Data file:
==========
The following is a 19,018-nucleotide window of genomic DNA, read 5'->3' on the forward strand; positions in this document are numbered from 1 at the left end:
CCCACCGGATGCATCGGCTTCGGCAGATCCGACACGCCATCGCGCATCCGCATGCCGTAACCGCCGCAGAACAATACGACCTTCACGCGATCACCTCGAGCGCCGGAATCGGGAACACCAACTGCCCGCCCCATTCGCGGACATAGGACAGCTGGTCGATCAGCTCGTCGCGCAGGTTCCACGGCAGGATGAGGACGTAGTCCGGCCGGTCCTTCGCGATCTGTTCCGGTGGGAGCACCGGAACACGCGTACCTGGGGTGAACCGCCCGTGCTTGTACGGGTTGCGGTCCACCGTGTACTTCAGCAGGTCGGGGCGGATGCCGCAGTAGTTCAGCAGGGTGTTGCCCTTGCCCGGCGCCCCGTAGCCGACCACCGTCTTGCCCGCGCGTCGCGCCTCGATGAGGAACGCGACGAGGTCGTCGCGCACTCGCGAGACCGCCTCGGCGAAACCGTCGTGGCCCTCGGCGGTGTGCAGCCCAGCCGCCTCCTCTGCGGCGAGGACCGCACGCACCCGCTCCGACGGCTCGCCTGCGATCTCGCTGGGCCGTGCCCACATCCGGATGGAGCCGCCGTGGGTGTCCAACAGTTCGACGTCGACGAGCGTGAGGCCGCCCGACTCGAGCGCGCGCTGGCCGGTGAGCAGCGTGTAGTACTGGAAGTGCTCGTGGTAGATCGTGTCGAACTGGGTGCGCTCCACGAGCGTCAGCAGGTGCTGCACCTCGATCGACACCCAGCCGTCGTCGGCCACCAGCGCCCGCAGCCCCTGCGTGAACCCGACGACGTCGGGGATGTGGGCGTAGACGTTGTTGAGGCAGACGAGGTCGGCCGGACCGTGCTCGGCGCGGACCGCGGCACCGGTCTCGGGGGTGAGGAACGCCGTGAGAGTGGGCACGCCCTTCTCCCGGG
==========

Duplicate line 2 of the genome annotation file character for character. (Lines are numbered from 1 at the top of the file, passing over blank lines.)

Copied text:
CCCACCGGATGCATCGGCTTCGGCAGATCCGACACGCCATCGCGCATCCGCATGCCGTAACCGCCGCAGAACAATACGACCTTCACGCGATCACCTCGAGCGCCGGAATCGGGAACACCAACTGCCCGCCCCATTCGCGGACATAGGACAGCTGGTCGATCAGCTCGTCGCGCAGGTTCCACGGCAGGATGAGGACGTAGTCCGGCCGGTCCTTCGCGATCTGTTCCGGTGGGAGCACCGGAACACGCGTACCTGGGGTGAACCGCCCGTGCTTGTACGGGTTGCGGTCCACCGTGTACTTCAGCAGGTCGGGGCGGATGCCGCAGTAGTTCAGCAGGGTGTTGCCCTTGCCCGGCGCCCCGTAGCCGACCACCGTCTTGCCCGCGCGTCGCGCCTCGATGAGGAACGCGACGAGGTCGTCGCGCACTCGCGAGACCGCCTCGGCGAAACCGTCGTGGCCCTCGGCGGTGTGCAGCCCAGCCGCCTCCTCTGCGGCGAGGACCGCACGCACCCGCTCCGACGGCTCGCCTGCGATCTCGCTGGGCCGTGCCCACATCCGGATGGAGCCGCCGTGGGTGTCCAACAGTTCGACGTCGACGAGCGTGAGGCCGCCCGACTCGAGCGCGCGCTGGCCGGTGAGCAGCGTGTAGTACTGGAAGTGCTCGTGGTAGATCGTGTCGAACTGGGTGCGCTCCACGAGCGTCAGCAGGTGCTGCACCTCGATCGACACCCAGCCGTCGTCGGCCACCAGCGCCCGCAGCCCCTGCGTGAACCCGACGACGTCGGGGATGTGGGCGTAGACGTTGTTGAGGCAGACGAGGTCGGCCGGACCGTGCTCGGCGCGGACCGCGGCACCGGTCTCGGGGGTGAGGAACGCCGTGAGAGTGGGCACGCCCTTCTCCCGGG